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UPDATE 1-U.S. Fed’s new supervision chief Barr details capital review, climate tests


(Adds details from Barr speech)

By Pete Schroeder

WASHINGTON, Sept 7 (Reuters) – The U.S. Federal Reserve is conducting a “holistic” review of bank capital requirements, plans to perform an analysis of lenders’ climate change financial risks next year, and might impose tougher rules on large regional lenders, its new regulatory chief said on Wednesday.

In his first public remarks since joining the central bank in July as Vice Chair of Supervision, Michael Barr outlined an ambitious agenda that could spell a major shake up for the country’s large lenders which had enjoyed a lighter touch under the central bank’s previous Republican leadership.

“We are looking holistically at our capital tools to understand how they are supporting the resilience of the financial system, individually and in combination,” Barr told an audience at Washington think tank the Brookings Institution, adding the review could inform adjustments to annual bank “stress tests,” the supplementary leverage ratio and the countercyclical capital buffer, three key capital levers.

“We will work to minimize unintended consequences, limit opportunities for gaming, and avoid excess compliance costs that do not result in risk reduction,” he continued.

Barr also said the central bank planned to launch a pilot “micro-prudential scenario analysis exercise” next year to better assess the long-term climate-related financial risks facing lenders.

The Fed is also exploring how easily large regional lenders, which have grown dramatically following a series of mergers in recent years, could be wound down in the event of a crisis and potential policy changes for such lenders, said Barr.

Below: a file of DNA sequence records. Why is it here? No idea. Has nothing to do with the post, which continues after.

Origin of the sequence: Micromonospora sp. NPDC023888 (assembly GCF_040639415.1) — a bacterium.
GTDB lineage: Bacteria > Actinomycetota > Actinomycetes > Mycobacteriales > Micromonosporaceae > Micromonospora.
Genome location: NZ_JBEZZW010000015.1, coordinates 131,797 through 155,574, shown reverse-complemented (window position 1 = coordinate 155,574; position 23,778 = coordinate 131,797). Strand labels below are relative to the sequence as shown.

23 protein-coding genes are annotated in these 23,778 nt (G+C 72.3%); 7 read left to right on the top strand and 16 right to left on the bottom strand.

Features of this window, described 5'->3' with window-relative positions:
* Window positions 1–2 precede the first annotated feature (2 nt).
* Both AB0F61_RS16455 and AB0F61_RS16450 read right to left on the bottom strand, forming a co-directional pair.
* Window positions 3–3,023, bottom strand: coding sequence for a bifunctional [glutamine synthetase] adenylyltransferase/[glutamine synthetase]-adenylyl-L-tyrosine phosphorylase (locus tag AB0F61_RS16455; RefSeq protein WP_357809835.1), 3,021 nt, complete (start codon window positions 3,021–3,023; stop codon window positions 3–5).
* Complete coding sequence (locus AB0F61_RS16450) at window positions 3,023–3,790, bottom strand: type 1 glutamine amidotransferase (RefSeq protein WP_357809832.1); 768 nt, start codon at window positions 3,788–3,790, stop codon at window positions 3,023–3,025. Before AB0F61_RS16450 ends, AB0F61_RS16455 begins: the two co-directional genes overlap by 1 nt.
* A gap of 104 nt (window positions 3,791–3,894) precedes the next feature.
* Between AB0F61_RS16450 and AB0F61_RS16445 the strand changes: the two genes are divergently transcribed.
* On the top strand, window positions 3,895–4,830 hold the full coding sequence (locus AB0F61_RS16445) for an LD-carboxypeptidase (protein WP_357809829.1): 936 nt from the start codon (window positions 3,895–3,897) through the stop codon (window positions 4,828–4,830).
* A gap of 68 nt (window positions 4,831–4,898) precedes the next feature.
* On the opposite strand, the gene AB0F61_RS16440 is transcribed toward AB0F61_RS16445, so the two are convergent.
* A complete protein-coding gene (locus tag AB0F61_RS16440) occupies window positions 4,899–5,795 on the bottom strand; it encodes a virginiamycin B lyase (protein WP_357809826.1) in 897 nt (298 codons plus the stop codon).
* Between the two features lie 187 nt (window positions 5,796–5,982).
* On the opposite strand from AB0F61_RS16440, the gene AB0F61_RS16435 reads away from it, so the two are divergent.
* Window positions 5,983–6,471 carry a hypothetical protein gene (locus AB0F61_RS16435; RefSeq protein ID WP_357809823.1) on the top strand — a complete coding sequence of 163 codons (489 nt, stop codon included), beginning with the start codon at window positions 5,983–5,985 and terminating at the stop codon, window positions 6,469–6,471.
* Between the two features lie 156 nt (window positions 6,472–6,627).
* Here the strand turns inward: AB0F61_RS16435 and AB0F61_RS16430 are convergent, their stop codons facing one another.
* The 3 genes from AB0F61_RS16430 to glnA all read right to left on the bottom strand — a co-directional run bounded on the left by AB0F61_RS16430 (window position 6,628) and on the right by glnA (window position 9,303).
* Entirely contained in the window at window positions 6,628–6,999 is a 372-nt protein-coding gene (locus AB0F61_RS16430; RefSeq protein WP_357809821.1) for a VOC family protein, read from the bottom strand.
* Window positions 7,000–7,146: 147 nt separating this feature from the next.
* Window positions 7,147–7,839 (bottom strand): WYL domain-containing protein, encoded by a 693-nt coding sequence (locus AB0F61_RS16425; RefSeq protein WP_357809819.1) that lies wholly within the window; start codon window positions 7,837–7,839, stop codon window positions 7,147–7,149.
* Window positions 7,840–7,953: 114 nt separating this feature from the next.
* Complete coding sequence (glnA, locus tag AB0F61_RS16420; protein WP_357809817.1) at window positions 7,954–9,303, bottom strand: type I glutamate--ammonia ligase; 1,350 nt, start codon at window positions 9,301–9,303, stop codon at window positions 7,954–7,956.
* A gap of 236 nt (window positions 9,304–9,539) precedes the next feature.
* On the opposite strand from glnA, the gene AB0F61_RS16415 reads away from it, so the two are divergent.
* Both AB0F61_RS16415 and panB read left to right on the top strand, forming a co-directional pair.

Barr’s role gives him extensive powers to oversee the country’s largest lenders, and the industry and analysts have been waiting anxiously for insight into how he plans to use them.

Nominated by Democratic President Joe Biden, Barr had been widely expected to take a much more aggressive stance on Wall Street than his Republican predecessor Randal Quarles.

As a former senior Treasury Department official, Barr helped craft the 2010 Dodd-Frank law that created the Fed Supervision role and imposed a host of new rules on lenders in the wake of the 2007-09 financial crisis.

With Barr in place, all the major financial regulatory agencies are now filled with Biden picks, meaning other joint reform efforts, such as overhauling fair lending rules, can also be accelerated. Barr’s said his to-do list also includes overhauling how the Fed handles large bank mergers, and stepping up scrutiny of risks posed by cryptocurrencies.

“It is just so important to have this position filled with a Biden appointee,” said Todd Phillips, director of financial regulation at the Center for American Progress, a liberal think tank. “Having Barr allows the Biden bank regulatory agenda to kick into high gear.” (Reporting by Pete Schroeder; Editing by Michelle Price, Andrea Ricci and Chizu Nomiyama)

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